Weird buffering issue hidden somewhere?

Hi there.

I'm playing around with both Rust and video encoding/transmission.
I currently have a server/client codebase where I can read a video file, encode it in some format (currently using x264), send that via TCP to the client which then displays it via ffplay

This is mostly as a prototype/debug tool for now, so the ffplay part is being done like this:

impl<F: Frame + FFPlayArgs> FFPlay<F> {
    pub fn new(w: usize, h: usize) -> Self {
        let args = vec!["-fflags".into(), "nobuffer".into(), "-".into()];

        let child = Command::new("ffplay")
            .args(args)
            .stdin(Stdio::piped())
            .stdout(Stdio::null())
            .stderr(Stdio::null())
            .spawn()
            .expect("Could not start ffplay");

        // let child = Command::new("cat")
        //     .stdout(std::fs::File::create("log/cat.log").unwrap())
        //     .stdin(Stdio::piped())
        //     .spawn()
        //     .expect("Could not start cat");

        Self {
            child,
            _encoding: PhantomData,
            debug: crate::debug::BufferDebug::new("log/client-ffplay"),
        }
    }

    pub fn write(&mut self, bytes: &[u8]) -> Result<(), std::io::Error> {
        let mut out = self
            .child
            .stdin
            .as_ref()
            .expect("Could not get ffplay process");

        out.write_all(&bytes[..])?;
        out.flush()?;

        Ok(())
    }
}

This is essentially an overgineered way of doing cat video_file | ffplay -fflags nobuffer -

You may also notice that I have some commented code in there, which creates a cat command instead of ffplay
The reason I did that is because the ffplay window is not showing up at all. I thought it was some buffering issue (either at the tcp buffer, or here), so I debugged all those points, by outputing those buffers to files. I also switched to that cat command here to output the final buffer to a file, instead of to ffplay. I was then able to cat that exact file with cat log/cat.log | ffplay -fflags nobuffer -, and the video is showing up properly, meaning all the proper bytes reached the cat command.

So I now have no idea why it doesn't work when ffplay is used as a std::process::Command. Is there any difference in the way that works that makes it not so equivalent to the bash command?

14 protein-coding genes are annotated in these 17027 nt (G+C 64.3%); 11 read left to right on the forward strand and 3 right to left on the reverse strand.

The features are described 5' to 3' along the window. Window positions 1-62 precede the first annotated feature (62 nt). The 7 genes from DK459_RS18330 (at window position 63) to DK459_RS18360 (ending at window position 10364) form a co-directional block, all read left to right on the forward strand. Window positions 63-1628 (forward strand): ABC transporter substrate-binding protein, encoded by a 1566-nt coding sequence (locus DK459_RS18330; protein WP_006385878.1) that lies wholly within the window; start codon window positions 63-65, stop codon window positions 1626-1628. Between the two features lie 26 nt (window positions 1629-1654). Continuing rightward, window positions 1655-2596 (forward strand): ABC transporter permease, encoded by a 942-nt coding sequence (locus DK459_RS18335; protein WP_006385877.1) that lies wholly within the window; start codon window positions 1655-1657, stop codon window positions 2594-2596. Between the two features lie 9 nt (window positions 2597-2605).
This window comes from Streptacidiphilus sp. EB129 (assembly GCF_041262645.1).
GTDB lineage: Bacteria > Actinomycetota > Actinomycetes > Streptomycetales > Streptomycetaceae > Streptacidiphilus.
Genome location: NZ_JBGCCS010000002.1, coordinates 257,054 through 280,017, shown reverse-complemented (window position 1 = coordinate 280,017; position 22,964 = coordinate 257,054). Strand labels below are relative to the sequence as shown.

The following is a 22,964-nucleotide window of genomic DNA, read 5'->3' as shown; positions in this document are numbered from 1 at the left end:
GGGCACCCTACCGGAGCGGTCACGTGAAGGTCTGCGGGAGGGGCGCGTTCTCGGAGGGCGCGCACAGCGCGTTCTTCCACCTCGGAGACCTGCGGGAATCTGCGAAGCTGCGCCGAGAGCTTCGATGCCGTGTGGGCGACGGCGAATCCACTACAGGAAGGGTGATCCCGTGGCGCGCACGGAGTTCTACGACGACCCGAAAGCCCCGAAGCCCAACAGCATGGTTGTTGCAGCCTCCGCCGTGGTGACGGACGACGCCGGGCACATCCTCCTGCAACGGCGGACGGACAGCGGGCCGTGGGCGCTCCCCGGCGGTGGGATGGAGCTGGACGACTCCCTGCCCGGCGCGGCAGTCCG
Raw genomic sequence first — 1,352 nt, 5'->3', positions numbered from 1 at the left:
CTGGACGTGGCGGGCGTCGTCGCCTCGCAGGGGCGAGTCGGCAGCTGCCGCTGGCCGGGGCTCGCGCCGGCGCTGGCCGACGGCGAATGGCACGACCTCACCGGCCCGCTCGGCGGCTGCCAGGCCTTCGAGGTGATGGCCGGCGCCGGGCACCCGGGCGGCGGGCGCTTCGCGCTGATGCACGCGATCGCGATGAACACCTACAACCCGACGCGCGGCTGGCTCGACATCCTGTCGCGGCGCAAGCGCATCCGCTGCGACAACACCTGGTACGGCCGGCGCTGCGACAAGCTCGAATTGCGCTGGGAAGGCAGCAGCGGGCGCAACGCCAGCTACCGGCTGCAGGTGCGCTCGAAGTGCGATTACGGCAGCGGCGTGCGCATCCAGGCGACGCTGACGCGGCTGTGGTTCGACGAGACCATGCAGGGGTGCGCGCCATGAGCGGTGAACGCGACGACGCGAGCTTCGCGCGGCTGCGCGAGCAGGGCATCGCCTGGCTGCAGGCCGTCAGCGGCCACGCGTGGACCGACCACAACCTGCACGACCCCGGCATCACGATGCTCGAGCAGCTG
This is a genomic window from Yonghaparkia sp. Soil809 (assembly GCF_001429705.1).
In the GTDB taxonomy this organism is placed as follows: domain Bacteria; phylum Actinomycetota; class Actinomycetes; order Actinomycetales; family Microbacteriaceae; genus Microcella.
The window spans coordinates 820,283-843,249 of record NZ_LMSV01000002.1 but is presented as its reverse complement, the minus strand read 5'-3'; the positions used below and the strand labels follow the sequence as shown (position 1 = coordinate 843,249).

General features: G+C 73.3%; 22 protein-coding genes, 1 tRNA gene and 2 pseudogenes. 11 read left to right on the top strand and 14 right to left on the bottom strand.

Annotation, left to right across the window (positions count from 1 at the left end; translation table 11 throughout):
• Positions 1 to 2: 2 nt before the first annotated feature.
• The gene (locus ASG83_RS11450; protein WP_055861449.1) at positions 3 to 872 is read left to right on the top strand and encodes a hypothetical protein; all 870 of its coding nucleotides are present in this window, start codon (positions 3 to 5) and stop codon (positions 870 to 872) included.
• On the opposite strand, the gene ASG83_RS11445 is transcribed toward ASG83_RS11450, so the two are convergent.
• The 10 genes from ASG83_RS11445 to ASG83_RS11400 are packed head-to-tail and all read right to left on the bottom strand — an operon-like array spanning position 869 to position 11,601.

I have no idea how to debug this further

It might be useful to have a (minimized?) test program that reproduces the problem. I tried to reproduce it with the following program, but this plays the video successfully on my computer:

use std::{process::{Command, Stdio}, fs::File, io::{Read, Write}};

fn main() -> Result<(), Box<dyn std::error::Error>> {
    let child = Command::new("ffplay")
        .args(&["-fflags", "nobuffer", "-"])
        .stdin(Stdio::piped())
        .stdout(Stdio::null())
        .stderr(Stdio::null())
        .spawn()
        .expect("Could not start ffplay");

    let mut out = child
        .stdin
        .as_ref()
        .expect("Could not get ffplay process");

    let mut input = File::open("input.mp4")?;
    let mut buf = vec![0; 1024 * 1024];
    loop {
        let n = input.read(&mut buf)?;
        if n == 0 { break; }
        out.write_all(&buf[..n]);
        out.flush()?;
    }
    Ok(())
}

My hunch would be that you are not closing child's stdin after writing the data.

Try adding drop(child.stdin.take()) after you've feed it with data?

See this pattern here: https://doc.rust-lang.org/std/process/struct.Child.html#structfield.stdin

1 Like

Have you tried spawning a Command to ffplay a file directly off the filesystem? (To rule out other problems, e.g., the DISPLAY environment variable being unavailable in whatever context your program runs.)

@mbrubeck yes, I also have a version where, instead of server -> TCP -> client ffplay, I send the buffer directly to ffplay. That one works perfectly.
It also worked perfectly when I was sending raw RGB frames instead of encoding with x264. I suspect that because each frame is now extremelly small, it's not putting so much pressure in one of the buffers, making it not flush properly as it would with the larger raw frames

I'm now trying to put together a reproducible example like you suggested. I'll post it here when I achieve that

Ok, as I was trying to build a reproducible example, I noticed a potential solution.

It turns out nothing this was a combination of two things:

  • I was running ffplay -fflags nobuffer -, but apparently, removing -fflags nobuffer is part of the solution (only works in conjunction with the next point)
  • the program kept running in an infinite loop where, after the whole file was read, it would get stuck reading 0-length buffers all the time. Forcing a break out of the loop once buf == 0 seems to make something flush, and the whole video shows at some point

I should note, for context, that I'm using a small video file for debugging. only a couple of seconds, 112kb of size. I'm guessing this is too small, and even trying to force a flush is not enough for ffplay to play it, and only an EOF of its stdin is triggering it?

I should not as well that drop(child.stdin.take()) as suggested above didn't work either

Anyway, this isn't fully solved, if I were to be pedantic, since I still don't know the full story, but it seems that a real-world scenario (with real-time live video for longer durations instead of just a 100kb clip) won't fall under this problem

Thank you all

1 Like

This topic was automatically closed 90 days after the last reply. We invite you to open a new topic if you have further questions or comments.